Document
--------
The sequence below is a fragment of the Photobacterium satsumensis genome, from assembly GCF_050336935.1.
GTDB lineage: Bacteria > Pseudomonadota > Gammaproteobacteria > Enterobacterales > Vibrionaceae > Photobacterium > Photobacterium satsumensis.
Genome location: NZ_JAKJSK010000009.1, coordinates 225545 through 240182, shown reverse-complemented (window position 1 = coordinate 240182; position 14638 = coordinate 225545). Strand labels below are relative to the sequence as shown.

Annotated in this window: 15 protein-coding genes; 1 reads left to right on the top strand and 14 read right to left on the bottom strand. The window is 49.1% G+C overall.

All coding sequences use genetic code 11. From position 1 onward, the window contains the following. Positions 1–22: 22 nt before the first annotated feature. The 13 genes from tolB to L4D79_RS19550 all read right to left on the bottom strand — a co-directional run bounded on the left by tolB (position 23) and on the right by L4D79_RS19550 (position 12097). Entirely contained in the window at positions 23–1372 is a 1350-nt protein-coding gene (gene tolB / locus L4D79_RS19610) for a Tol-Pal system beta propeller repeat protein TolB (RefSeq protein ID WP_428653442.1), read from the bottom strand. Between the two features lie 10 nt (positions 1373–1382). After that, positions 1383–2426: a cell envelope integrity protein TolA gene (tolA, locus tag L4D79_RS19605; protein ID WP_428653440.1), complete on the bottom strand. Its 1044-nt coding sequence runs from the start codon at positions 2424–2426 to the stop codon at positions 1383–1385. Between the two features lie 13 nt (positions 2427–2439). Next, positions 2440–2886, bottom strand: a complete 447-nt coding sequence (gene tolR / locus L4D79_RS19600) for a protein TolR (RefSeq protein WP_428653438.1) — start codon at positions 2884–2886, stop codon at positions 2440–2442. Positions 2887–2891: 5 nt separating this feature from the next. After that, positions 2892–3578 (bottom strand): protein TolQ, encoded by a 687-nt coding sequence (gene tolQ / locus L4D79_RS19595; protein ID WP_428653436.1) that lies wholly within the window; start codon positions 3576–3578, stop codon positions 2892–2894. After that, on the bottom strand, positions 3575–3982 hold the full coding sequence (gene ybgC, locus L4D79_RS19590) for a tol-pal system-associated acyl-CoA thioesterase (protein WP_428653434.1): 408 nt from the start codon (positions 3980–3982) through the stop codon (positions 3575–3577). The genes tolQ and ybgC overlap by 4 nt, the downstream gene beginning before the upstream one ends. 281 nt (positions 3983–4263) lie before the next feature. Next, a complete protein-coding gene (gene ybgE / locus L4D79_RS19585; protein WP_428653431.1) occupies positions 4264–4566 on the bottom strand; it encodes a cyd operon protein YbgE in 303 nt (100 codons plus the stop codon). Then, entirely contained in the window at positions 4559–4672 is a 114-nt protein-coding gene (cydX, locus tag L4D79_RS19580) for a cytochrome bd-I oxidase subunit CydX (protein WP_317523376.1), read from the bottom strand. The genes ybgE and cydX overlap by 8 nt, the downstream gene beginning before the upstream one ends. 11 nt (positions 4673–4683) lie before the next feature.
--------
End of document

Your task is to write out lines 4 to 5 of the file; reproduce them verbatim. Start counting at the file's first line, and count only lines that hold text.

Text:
Annotated in this window: 15 protein-coding genes; 1 reads left to right on the top strand and 14 read right to left on the bottom strand. The window is 49.1% G+C overall.

All coding sequences use genetic code 11. From position 1 onward, the window contains the following. Positions 1–22: 22 nt before the first annotated feature. The 13 genes from tolB to L4D79_RS19550 all read right to left on the bottom strand — a co-directional run bounded on the left by tolB (position 23) and on the right by L4D79_RS19550 (position 12097). Entirely contained in the window at positions 23–1372 is a 1350-nt protein-coding gene (gene tolB / locus L4D79_RS19610) for a Tol-Pal system beta propeller repeat protein TolB (RefSeq protein ID WP_428653442.1), read from the bottom strand. Between the two features lie 10 nt (positions 1373–1382). After that, positions 1383–2426: a cell envelope integrity protein TolA gene (tolA, locus tag L4D79_RS19605; protein ID WP_428653440.1), complete on the bottom strand. Its 1044-nt coding sequence runs from the start codon at positions 2424–2426 to the stop codon at positions 1383–1385. Between the two features lie 13 nt (positions 2427–2439). Next, positions 2440–2886, bottom strand: a complete 447-nt coding sequence (gene tolR / locus L4D79_RS19600) for a protein TolR (RefSeq protein WP_428653438.1) — start codon at positions 2884–2886, stop codon at positions 2440–2442. Positions 2887–2891: 5 nt separating this feature from the next. After that, positions 2892–3578 (bottom strand): protein TolQ, encoded by a 687-nt coding sequence (gene tolQ / locus L4D79_RS19595; protein ID WP_428653436.1) that lies wholly within the window; start codon positions 3576–3578, stop codon positions 2892–2894. After that, on the bottom strand, positions 3575–3982 hold the full coding sequence (gene ybgC, locus L4D79_RS19590) for a tol-pal system-associated acyl-CoA thioesterase (protein WP_428653434.1): 408 nt from the start codon (positions 3980–3982) through the stop codon (positions 3575–3577). The genes tolQ and ybgC overlap by 4 nt, the downstream gene beginning before the upstream one ends. 281 nt (positions 3983–4263) lie before the next feature. Next, a complete protein-coding gene (gene ybgE / locus L4D79_RS19585; protein WP_428653431.1) occupies positions 4264–4566 on the bottom strand; it encodes a cyd operon protein YbgE in 303 nt (100 codons plus the stop codon). Then, entirely contained in the window at positions 4559–4672 is a 114-nt protein-coding gene (cydX, locus tag L4D79_RS19580) for a cytochrome bd-I oxidase subunit CydX (protein WP_317523376.1), read from the bottom strand. The genes ybgE and cydX overlap by 8 nt, the downstream gene beginning before the upstream one ends. 11 nt (positions 4673–4683) lie before the next feature.